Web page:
Saturday, February 19, 2011
Guy Boyd / Martin Boyd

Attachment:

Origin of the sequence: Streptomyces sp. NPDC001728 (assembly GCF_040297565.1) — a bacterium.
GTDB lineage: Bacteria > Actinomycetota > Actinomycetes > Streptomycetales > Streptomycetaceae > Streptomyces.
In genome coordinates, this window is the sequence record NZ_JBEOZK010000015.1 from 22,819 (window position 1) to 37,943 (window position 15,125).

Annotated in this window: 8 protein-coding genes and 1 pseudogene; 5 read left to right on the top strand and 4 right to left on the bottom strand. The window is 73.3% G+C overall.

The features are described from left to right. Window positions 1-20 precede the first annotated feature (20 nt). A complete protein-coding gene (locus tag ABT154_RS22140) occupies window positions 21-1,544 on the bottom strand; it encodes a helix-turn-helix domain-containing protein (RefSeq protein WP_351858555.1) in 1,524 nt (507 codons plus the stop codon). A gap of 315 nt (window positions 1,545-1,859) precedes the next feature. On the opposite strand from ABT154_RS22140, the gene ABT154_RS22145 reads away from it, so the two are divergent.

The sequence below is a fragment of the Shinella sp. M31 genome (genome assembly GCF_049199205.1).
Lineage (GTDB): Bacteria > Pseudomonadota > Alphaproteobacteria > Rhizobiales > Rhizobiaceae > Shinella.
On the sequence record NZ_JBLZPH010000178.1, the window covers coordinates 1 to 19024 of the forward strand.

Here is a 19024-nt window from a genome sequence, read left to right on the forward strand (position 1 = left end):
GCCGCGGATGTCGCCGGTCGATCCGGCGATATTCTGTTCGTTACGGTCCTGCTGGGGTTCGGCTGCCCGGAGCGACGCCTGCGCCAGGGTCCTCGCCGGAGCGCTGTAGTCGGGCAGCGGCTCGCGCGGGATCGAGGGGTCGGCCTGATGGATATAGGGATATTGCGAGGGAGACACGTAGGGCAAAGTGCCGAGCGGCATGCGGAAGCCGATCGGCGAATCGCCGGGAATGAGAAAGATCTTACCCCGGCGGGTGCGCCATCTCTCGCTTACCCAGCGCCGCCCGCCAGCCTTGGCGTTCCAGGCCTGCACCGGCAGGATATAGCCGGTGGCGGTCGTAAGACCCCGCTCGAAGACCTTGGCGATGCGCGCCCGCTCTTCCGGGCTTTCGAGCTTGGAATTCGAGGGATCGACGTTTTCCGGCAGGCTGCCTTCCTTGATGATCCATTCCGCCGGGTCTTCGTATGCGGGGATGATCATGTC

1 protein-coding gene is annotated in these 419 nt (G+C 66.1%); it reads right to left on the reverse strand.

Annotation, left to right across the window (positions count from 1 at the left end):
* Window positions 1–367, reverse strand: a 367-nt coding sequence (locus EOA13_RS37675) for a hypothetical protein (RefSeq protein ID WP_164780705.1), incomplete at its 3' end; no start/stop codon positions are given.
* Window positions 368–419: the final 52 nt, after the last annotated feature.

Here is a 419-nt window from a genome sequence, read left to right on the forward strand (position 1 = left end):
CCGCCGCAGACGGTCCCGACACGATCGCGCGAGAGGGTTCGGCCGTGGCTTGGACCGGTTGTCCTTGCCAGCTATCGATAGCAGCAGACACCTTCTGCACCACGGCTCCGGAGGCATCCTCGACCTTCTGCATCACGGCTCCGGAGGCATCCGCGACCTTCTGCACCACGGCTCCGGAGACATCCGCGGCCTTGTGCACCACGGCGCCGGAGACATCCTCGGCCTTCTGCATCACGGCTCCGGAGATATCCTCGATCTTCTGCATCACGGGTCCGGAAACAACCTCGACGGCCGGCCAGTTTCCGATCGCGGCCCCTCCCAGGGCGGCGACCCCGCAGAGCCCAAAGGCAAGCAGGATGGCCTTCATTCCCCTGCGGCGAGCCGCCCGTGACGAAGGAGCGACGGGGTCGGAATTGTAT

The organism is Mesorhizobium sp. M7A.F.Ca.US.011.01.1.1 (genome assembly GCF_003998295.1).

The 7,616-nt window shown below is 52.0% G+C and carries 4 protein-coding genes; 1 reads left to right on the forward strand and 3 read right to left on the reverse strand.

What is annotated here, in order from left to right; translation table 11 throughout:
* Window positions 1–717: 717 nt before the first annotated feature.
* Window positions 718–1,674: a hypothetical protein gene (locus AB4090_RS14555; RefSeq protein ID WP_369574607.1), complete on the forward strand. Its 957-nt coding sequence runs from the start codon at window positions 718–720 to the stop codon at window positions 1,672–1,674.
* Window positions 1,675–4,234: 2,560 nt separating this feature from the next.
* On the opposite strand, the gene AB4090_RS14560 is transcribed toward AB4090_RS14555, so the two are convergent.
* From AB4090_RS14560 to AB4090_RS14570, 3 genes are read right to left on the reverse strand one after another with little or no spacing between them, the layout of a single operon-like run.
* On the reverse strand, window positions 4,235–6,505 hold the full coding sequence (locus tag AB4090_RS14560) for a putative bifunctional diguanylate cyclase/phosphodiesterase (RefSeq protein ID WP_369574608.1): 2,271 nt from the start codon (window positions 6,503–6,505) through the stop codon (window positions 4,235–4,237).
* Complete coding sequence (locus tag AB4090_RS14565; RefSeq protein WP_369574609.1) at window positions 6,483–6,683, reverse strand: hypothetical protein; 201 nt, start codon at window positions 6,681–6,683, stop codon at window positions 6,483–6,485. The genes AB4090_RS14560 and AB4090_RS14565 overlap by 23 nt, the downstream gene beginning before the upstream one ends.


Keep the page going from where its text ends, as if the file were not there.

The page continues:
Guy Martin a'Beckett Boyd, born at Murrumbeena in 1923 (12 June 1923 – 26 April 1988) was the second son of Merric and Doris Boyd. Guy Boyd's first business venture was a very successful commercial pottery studio. One of the main products was ramekins. You see them everywhere. Most are in matching reverse colours. Just because they are signed "Guy Boyd", people think they are collectable. In the future they probably will be but now they are a dime a dozen. You can usually find at least one in every antique shop. They seem to breed as fast as old metal coat hangers. If there isn't one there today, there will be tomorrow. Legally, they are "Boyd", but remember that it is unlikely that any member of the Boyd family were within several hundred miles of them when they were made. The pale ones at the top (which are genuine Guy Boyd from his Melbourne studio in the mid sixties) have sgraffito (incised) along the sides before glazing, a popular design. They were sold in sets along with the soup tureen. They are 120mm wide and 45 mm deep plus 30mm for the handle. Sadly, the tureens don't survive, but the ramekins do. In the late 1950s, Guy had his works at Crosbie Park Avenue in East Bentleigh After his return from Sydney, Guy opened a shop at 247 Bridge Road Richmond. In the mid 1960s he operated from the Ray Cook premises in Carey Street, East Bentleigh. The similarity of the Boyd and Cook ramekins makes me wonder who influenced who at this time. These have no chips cracks or crazing and have a matt monocolour glaze. In 1965, Guy gave up pottery for a full-time career as a sculptor, and began exhibiting at the Australian galleries. Guy Boyd married Phyllis Nairn with whom he had seven children, some of whom have also gone on to become sculptors, writers and artists. He died in 1988. Please be aware when you see the name on the base. In 1946, while Guy was studying at the East Sydney Technical College, he worked at night with Norma Flegg in her basement pottery in Cremorne. They originally used the name “Guy Boyd” incised on the base, but in 1948, they began using the name “Martin Boyd” after Norma’s husband Leonard joined the company. Guy returned to Victoria in 1950 and the company in Sydney continued to use the name until it ceased production in 1964. His Melbourne pottery operated from 1952.) The Sydney pottery developed their own high quality glazes and at its height, employed up to eighty people. They also used a variety of other names as they produced pottery for department stores and commemorative wares.